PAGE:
I’ve been living in Tai Po for more than three years now and haven’t made it to the old police station on top of the hill. And this despite it being just 500m away from where I live…. Continue reading “Tai Po Old Police Station”
I have to admit I still hadn’t been to PMQ. And that despite working in the Product Design and Development industry. I know there’s no excuse but a busy work schedule, too many China trips and two small children kept me busy. However, yesterday, I finally managed to drop by. Continue reading “PMQ – Hong Kong’s art hub (or is it just another shopping mall)?”
Holidays, annual leave, 40 hour weeks, paternity leave “Elternzeit”. All that contributes what we in Europe call the work-life balance.
But how do things look in different parts of the world? Like in Hong Kong where I live.
You might have never heard of Michael Rogge. I certainly haven’t. Mr Rogge loves to travel and takes video recordings of places he visits.
Now, you might think that’s nothing too special. After all we’re all equipped with smartphones and built-in cameras. What makes Mr Rogge’s case special is that he’s in his 80s now. The time when he travelled the world was from the 1940s onwards.
His first job post as a young man brought him to Hong Kong. And if you’re used to the Hong Kong in the 21st century you’ll never imagine how the city looked just a few decades before.
His playlist features a staggering 159 videos – and that just for Hong Kong / Macau. The videos were taken from 1949 to the 1960s/70s.
Below you find the playlist to all his 159 Hong Kong videos.
As I had friends in town yesterday we went to eat Beijing Duck followed by Hong Kong style dessert. We first went to Peking Garden, then walked to “Tang Dessert” in Tsim Sha Tsui. In order to cross Kowloon Park Drive you need to take the pedestrian underpass on Peking Road.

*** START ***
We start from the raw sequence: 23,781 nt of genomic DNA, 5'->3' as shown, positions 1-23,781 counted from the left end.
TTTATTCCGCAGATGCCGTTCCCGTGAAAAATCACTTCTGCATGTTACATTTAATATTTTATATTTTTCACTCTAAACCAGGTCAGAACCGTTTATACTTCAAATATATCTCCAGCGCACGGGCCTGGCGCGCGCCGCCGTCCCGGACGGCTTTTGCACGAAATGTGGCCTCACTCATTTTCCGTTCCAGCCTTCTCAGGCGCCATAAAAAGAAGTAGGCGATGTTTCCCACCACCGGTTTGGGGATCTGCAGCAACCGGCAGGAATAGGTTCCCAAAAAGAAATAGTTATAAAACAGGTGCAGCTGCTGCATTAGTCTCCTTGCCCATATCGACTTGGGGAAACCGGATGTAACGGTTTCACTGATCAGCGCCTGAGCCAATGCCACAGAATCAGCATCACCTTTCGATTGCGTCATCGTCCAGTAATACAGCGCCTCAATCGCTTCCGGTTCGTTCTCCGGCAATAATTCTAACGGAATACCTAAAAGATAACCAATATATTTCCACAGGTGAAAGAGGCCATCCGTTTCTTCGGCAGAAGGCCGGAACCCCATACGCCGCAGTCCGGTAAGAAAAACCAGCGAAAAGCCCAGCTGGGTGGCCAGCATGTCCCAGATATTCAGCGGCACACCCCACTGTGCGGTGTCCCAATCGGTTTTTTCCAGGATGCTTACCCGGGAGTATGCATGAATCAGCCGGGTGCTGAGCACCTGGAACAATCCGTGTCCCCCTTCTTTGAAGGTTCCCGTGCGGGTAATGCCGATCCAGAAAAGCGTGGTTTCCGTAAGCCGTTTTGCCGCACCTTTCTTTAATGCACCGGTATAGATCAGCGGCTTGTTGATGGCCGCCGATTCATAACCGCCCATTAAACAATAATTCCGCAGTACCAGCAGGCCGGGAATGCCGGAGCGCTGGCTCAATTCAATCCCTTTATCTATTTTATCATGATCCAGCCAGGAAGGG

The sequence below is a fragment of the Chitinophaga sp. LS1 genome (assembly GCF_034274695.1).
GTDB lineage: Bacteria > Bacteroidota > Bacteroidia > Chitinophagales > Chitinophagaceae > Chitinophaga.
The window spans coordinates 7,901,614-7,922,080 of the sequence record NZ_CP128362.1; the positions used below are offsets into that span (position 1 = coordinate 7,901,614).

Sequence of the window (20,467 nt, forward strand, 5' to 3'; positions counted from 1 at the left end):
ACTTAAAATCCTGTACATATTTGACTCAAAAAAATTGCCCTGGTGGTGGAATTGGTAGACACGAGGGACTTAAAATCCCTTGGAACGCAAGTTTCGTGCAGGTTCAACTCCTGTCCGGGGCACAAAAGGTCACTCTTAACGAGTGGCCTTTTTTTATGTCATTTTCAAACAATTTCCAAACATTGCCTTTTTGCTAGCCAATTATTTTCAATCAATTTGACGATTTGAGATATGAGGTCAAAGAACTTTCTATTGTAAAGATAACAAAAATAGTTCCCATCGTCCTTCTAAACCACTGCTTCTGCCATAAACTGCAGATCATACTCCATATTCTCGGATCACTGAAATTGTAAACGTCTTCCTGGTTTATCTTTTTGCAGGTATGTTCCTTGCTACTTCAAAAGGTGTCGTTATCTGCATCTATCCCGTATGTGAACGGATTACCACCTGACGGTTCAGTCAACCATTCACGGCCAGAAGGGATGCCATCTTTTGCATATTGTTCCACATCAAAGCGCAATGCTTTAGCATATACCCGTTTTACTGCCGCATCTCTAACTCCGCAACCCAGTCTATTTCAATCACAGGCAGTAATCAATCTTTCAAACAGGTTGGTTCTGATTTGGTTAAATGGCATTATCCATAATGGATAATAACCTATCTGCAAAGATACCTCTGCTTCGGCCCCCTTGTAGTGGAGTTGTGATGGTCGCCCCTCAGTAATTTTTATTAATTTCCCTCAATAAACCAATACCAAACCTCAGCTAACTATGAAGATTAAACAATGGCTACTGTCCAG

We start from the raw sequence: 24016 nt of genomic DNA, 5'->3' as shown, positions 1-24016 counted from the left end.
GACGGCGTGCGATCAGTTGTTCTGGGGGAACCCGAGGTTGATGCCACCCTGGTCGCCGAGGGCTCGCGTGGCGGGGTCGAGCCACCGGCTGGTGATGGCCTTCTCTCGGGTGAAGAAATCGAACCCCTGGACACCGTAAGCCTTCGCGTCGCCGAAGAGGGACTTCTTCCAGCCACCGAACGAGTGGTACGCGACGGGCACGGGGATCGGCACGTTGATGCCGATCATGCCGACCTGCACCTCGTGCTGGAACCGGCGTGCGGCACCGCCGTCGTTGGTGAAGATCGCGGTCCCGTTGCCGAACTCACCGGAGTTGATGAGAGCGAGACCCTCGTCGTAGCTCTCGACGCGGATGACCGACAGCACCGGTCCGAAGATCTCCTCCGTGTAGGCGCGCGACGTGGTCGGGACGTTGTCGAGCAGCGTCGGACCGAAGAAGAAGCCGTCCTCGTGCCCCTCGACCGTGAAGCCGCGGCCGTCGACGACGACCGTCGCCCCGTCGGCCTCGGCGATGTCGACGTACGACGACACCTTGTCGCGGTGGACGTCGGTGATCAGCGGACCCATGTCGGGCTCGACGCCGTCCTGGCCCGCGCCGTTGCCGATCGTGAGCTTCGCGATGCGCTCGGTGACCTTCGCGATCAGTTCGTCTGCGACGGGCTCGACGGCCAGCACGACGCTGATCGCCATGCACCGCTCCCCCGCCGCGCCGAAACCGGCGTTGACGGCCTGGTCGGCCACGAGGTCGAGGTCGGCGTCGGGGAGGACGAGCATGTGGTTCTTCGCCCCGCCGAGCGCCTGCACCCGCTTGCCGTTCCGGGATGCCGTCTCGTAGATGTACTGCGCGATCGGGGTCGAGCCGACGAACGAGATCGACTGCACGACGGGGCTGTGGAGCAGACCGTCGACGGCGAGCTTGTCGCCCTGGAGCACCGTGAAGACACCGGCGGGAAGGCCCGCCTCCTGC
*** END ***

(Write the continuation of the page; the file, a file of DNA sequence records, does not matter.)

When I walked up the stairs, I saw “F***ing Chinese” sprayed on the stairs.
I was flummoxed. After all I’m in Hong Kong – a Chinese city. Now I’m contemplating who was the culprit and what does he (or she) think.
I came up with the following explanations.
1. “Chinese” in this sense refers to “Mainland Chinese”. In this case it could’ve been written by a local Hong Kong Chinese who’s fed up with Mainland Chinese pushing around in Tsim Sha Tsui buying all milk powder and LV bags. There’s been quite a bit of tension between the Hong Kong population and Chinese tourists over the last years. I won’t get into the details in this post as it would require a few posts on its own to explain.
2. “Chinese” in this sense refers to Ethnic Chinese. In this case it was most likely written by one of the ethnic minorities in Hong Kong such as gwai loh’s (caucasian), Indians, Africans or someone else. Why someone would write such a racist remark I don’t know.
3. It was just a stupid joke.
What do you think?
For those of you, who just saw the Hong Kong police throwing tear gas at students, a quick summary what happened over the last months and years. Continue reading “What the f*** is happening Hong Kong?”
I came across a video on YouTube yesterday (see below) that shows a different side of Hong Kong. A side you don’t realise if you stay in your expatriate circles or are just a tourist. But if you’ve lived in Hong Kong for a while and are familiar with the local culture you won’t be surprised. This video shows the other side of Hong Kong, a society which worships money, property and celebrities but isn’t much interested in other things in life…. Continue reading “This is Hong Kong… unfortunately….”
Hong Kong brands itself as “Asia’s World City”. The rule of law, as well as English being an official language in the territory is often emphasised. Apparently, the Law Society of Hong Kong is facing difficulties communicating in the most common lingua franca. Continue reading “Hong Kong – Asia’s World City. But we don’t speak English….”